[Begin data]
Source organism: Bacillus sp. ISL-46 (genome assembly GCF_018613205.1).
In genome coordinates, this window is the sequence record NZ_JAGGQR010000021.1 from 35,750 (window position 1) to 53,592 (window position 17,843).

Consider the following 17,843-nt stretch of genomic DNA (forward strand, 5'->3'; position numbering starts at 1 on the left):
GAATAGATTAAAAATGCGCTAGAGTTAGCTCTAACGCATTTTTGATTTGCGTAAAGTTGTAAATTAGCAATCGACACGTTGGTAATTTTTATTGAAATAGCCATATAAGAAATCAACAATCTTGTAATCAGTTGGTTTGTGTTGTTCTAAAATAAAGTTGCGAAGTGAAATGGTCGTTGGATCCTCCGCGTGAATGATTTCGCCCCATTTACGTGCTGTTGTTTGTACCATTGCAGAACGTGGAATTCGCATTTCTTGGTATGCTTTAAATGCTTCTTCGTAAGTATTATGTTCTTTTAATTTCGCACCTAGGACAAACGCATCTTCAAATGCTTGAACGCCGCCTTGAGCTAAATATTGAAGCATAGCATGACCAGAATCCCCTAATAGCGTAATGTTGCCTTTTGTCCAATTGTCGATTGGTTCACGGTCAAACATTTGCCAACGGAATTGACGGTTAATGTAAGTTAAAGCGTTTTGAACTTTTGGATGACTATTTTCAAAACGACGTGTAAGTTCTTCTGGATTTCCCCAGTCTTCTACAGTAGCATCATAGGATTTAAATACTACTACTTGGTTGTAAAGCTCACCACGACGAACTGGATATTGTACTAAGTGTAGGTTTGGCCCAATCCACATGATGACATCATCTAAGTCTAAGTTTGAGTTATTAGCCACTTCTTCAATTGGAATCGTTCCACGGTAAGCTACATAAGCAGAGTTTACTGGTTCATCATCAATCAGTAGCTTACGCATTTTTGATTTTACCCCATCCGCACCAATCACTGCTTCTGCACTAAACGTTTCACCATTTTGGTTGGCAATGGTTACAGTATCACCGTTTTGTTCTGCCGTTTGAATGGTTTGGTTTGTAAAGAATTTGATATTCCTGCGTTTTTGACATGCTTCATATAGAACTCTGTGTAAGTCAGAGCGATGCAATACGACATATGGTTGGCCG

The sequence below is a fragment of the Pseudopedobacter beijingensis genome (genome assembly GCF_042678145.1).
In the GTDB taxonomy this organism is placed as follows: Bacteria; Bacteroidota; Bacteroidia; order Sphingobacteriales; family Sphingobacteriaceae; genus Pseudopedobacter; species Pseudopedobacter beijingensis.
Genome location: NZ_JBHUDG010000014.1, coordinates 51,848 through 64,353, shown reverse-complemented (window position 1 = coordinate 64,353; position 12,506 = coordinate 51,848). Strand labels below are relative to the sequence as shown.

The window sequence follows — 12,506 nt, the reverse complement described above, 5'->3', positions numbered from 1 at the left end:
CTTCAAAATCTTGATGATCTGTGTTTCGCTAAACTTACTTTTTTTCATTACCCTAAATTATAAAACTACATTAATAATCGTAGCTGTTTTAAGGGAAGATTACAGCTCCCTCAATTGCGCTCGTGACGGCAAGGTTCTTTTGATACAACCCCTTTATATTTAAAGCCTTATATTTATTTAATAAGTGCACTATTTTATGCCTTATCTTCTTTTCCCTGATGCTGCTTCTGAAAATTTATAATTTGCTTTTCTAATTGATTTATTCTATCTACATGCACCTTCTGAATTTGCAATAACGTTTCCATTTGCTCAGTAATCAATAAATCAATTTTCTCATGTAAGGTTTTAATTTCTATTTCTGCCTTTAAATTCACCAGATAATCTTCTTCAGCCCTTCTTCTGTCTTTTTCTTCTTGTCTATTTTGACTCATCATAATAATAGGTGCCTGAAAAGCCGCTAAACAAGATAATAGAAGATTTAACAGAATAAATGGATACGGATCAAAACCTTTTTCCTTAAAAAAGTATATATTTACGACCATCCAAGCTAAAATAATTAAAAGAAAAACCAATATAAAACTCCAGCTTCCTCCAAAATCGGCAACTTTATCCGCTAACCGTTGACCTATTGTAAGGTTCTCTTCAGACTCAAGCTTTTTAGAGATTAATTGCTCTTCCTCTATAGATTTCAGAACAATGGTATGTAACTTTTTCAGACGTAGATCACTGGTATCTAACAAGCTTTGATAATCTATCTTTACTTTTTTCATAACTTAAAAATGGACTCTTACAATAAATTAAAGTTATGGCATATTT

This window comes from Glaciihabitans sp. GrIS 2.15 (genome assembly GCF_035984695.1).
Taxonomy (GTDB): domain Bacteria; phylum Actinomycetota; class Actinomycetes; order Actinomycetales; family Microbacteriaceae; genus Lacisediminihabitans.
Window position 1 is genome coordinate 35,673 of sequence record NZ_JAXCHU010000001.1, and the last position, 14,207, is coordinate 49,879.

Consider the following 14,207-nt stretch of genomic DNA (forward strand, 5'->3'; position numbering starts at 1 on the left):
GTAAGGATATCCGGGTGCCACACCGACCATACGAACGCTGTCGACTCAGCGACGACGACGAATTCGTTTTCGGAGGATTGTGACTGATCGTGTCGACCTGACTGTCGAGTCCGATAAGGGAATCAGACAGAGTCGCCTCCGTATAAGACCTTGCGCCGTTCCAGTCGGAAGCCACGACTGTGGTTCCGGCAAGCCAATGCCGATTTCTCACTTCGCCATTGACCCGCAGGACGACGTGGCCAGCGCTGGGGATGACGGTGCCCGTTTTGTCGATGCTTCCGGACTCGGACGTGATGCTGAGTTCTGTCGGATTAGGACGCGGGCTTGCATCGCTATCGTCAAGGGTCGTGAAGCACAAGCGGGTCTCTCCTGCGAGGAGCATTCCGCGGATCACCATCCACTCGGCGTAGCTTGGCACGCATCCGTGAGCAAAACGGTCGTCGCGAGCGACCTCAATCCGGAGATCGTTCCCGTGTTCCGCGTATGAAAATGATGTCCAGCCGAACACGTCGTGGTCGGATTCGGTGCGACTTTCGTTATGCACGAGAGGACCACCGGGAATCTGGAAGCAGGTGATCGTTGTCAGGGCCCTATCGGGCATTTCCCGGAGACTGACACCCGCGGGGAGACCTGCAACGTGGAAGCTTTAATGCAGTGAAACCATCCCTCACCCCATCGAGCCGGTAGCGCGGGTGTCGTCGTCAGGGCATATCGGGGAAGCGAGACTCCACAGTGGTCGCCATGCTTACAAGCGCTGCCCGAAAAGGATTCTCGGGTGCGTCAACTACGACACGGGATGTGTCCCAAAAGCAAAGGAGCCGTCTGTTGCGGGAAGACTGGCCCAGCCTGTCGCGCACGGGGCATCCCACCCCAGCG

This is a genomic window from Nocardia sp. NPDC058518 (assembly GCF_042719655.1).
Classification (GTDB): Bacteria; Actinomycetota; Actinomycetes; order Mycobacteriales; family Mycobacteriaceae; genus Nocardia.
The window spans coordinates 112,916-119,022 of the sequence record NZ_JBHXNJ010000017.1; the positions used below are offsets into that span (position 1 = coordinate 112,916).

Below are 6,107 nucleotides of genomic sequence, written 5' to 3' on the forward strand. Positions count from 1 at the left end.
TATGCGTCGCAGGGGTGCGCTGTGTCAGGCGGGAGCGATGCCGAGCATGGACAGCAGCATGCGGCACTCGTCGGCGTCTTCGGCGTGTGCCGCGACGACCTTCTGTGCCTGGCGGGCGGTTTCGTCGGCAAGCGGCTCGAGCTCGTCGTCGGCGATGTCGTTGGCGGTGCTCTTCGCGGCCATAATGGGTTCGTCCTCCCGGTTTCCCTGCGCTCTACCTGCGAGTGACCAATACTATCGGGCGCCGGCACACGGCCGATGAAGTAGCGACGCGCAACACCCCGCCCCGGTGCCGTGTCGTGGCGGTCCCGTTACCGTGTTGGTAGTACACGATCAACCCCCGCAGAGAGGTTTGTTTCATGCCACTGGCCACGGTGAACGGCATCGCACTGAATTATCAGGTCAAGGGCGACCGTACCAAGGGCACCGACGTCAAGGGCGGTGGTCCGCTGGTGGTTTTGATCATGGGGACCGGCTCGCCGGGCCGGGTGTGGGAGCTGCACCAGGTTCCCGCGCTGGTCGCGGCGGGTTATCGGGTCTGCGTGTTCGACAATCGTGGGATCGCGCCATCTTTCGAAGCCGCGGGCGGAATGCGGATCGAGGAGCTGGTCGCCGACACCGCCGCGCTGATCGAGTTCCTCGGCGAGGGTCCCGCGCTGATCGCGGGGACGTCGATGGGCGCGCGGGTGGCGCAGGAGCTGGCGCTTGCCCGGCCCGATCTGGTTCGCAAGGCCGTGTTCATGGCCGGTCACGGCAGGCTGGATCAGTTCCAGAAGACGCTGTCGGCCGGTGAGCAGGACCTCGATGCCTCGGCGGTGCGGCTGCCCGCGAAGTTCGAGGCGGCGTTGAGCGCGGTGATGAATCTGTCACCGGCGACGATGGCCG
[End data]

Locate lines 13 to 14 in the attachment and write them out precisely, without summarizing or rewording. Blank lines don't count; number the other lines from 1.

Consider the following 14,207-nt stretch of genomic DNA (forward strand, 5'->3'; position numbering starts at 1 on the left):
GTAAGGATATCCGGGTGCCACACCGACCATACGAACGCTGTCGACTCAGCGACGACGACGAATTCGTTTTCGGAGGATTGTGACTGATCGTGTCGACCTGACTGTCGAGTCCGATAAGGGAATCAGACAGAGTCGCCTCCGTATAAGACCTTGCGCCGTTCCAGTCGGAAGCCACGACTGTGGTTCCGGCAAGCCAATGCCGATTTCTCACTTCGCCATTGACCCGCAGGACGACGTGGCCAGCGCTGGGGATGACGGTGCCCGTTTTGTCGATGCTTCCGGACTCGGACGTGATGCTGAGTTCTGTCGGATTAGGACGCGGGCTTGCATCGCTATCGTCAAGGGTCGTGAAGCACAAGCGGGTCTCTCCTGCGAGGAGCATTCCGCGGATCACCATCCACTCGGCGTAGCTTGGCACGCATCCGTGAGCAAAACGGTCGTCGCGAGCGACCTCAATCCGGAGATCGTTCCCGTGTTCCGCGTATGAAAATGATGTCCAGCCGAACACGTCGTGGTCGGATTCGGTGCGACTTTCGTTATGCACGAGAGGACCACCGGGAATCTGGAAGCAGGTGATCGTTGTCAGGGCCCTATCGGGCATTTCCCGGAGACTGACACCCGCGGGGAGACCTGCAACGTGGAAGCTTTAATGCAGTGAAACCATCCCTCACCCCATCGAGCCGGTAGCGCGGGTGTCGTCGTCAGGGCATATCGGGGAAGCGAGACTCCACAGTGGTCGCCATGCTTACAAGCGCTGCCCGAAAAGGATTCTCGGGTGCGTCAACTACGACACGGGATGTGTCCCAAAAGCAAAGGAGCCGTCTGTTGCGGGAAGACTGGCCCAGCCTGTCGCGCACGGGGCATCCCACCCCAGCG